Understanding Abjection: An Analysis of the Monstrous-Feminine in the Art of Cindy Sherman * Warning: Contains graphic images This is an academic paper. You DO NOT have permission to reprint/reproduce this material. Copyright 2011 Megan Karius. It is that which cannot be assimilated, always within us, forcing an eternal repetition of repulsing and expelling that is doomed to fail. Kristeva attempts to articulate an explanation of the abject in her seminal text, Powers of Horror.
In 1992 Candyman was. A concept which Barbara Creed has termed the monstrous-feminine to offer a new spin to. Creed, Barbara, The Monstrous-Feminine: Film. Amazon.com: The Monstrous-Feminine: Film, Feminism, Psychoanalysis (Popular Fictions Series) (597): Barbara Creed: Books.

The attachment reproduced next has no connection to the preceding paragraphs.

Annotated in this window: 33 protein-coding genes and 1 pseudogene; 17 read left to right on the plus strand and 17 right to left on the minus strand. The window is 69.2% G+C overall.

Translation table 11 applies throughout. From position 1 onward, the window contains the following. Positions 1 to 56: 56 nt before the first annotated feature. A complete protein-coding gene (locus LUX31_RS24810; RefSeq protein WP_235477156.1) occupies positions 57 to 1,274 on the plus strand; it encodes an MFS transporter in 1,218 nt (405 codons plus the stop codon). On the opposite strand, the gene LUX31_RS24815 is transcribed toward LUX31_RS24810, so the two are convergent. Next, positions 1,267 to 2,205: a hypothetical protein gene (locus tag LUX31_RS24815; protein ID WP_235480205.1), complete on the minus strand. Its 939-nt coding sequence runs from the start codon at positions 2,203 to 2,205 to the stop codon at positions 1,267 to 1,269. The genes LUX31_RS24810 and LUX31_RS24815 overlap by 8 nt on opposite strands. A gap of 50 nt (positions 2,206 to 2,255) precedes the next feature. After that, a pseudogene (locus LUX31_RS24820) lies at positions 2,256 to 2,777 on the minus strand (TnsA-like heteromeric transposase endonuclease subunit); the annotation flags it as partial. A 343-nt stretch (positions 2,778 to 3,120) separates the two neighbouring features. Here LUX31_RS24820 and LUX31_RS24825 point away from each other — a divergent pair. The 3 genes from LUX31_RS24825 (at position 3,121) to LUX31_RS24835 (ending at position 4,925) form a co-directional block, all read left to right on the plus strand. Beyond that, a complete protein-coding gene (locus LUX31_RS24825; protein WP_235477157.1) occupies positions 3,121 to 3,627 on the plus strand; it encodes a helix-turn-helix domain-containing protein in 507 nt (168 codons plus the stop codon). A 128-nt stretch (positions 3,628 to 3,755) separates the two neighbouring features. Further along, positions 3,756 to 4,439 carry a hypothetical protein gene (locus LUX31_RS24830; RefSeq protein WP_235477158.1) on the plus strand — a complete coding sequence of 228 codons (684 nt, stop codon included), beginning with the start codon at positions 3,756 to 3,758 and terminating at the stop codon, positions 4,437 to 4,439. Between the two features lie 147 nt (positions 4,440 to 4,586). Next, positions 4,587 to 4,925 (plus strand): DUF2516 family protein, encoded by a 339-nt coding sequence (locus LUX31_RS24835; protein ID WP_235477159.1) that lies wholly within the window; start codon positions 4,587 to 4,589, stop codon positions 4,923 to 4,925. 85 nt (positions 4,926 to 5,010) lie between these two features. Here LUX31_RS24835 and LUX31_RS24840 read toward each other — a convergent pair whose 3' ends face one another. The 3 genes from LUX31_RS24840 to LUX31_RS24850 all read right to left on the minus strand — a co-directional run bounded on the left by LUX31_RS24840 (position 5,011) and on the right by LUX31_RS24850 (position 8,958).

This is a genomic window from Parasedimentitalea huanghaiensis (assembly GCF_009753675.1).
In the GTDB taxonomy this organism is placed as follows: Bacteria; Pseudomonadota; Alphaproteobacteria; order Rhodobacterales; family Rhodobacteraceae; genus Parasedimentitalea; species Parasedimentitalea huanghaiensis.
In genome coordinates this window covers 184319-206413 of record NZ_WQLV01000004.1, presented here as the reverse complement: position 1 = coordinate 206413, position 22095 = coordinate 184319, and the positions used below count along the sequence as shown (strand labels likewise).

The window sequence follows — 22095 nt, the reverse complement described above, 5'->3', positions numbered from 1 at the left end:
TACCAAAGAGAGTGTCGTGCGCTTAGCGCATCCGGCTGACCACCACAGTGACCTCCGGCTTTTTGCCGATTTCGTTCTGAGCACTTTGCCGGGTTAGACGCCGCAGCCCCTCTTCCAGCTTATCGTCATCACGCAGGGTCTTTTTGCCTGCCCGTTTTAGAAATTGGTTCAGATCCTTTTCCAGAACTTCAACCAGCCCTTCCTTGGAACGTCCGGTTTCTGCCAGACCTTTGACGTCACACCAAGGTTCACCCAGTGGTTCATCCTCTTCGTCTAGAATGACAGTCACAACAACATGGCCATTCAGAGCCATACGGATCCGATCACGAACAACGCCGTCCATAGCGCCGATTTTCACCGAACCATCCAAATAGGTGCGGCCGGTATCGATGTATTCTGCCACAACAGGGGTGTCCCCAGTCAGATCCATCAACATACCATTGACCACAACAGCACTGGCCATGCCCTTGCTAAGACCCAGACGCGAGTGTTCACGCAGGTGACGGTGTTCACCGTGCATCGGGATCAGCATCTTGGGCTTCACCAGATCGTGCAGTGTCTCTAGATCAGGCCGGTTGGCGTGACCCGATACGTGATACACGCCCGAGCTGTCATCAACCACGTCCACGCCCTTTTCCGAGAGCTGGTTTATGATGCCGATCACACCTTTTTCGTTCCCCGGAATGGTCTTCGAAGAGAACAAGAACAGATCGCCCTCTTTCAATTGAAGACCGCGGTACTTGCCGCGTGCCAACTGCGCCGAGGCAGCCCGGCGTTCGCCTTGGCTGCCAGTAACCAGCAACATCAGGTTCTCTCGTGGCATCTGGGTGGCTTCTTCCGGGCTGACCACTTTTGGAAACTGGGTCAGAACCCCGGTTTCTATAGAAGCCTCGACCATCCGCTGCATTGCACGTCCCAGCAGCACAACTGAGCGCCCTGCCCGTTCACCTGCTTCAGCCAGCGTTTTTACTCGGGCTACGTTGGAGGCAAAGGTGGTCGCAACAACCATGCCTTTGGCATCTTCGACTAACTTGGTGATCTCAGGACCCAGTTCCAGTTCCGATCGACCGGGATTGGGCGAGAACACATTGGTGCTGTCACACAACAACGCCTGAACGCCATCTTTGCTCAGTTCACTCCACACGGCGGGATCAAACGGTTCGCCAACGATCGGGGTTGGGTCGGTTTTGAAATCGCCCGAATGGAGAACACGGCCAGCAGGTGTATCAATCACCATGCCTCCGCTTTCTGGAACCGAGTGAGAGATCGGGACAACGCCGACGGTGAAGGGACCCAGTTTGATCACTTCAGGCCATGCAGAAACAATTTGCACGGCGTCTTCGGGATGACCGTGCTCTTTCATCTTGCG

The abject is constantly shifting and different for everyone, but Kristeva asserts that without it, we would have no way to understand ourselves as fully formed subjects in the symbolic order (Kristeva 4). The abject is something so vile that I do not recognize it as a thing (Kristeva 2); I must violently reject it in order to assert myself as ‘I’, and ‘Not that’. Why is it important to understand the abject? I argue that it can help us to understand why we regard some things as disgusting and repulsive. This analysis can be a useful tool for feminist theories of gender, sexuality, and embodiment. Representations of the monstrous-feminine, as conceptualized by Barbara Creed, illustrate the ways in which femininity is feared and abjected in contemporary society. Blacksummers'night Zip. As Jayne Ussher notes, this positioning of women’s bodies as abject has important implications for women’s lived experience (7).
Thus, it is useful and necessary for feminists to understand the concepts of abjection and the monstrous-feminine, as well as how they intersect and relate to one another. Cindy Sherman’s work provides a useful opening into these complex theories.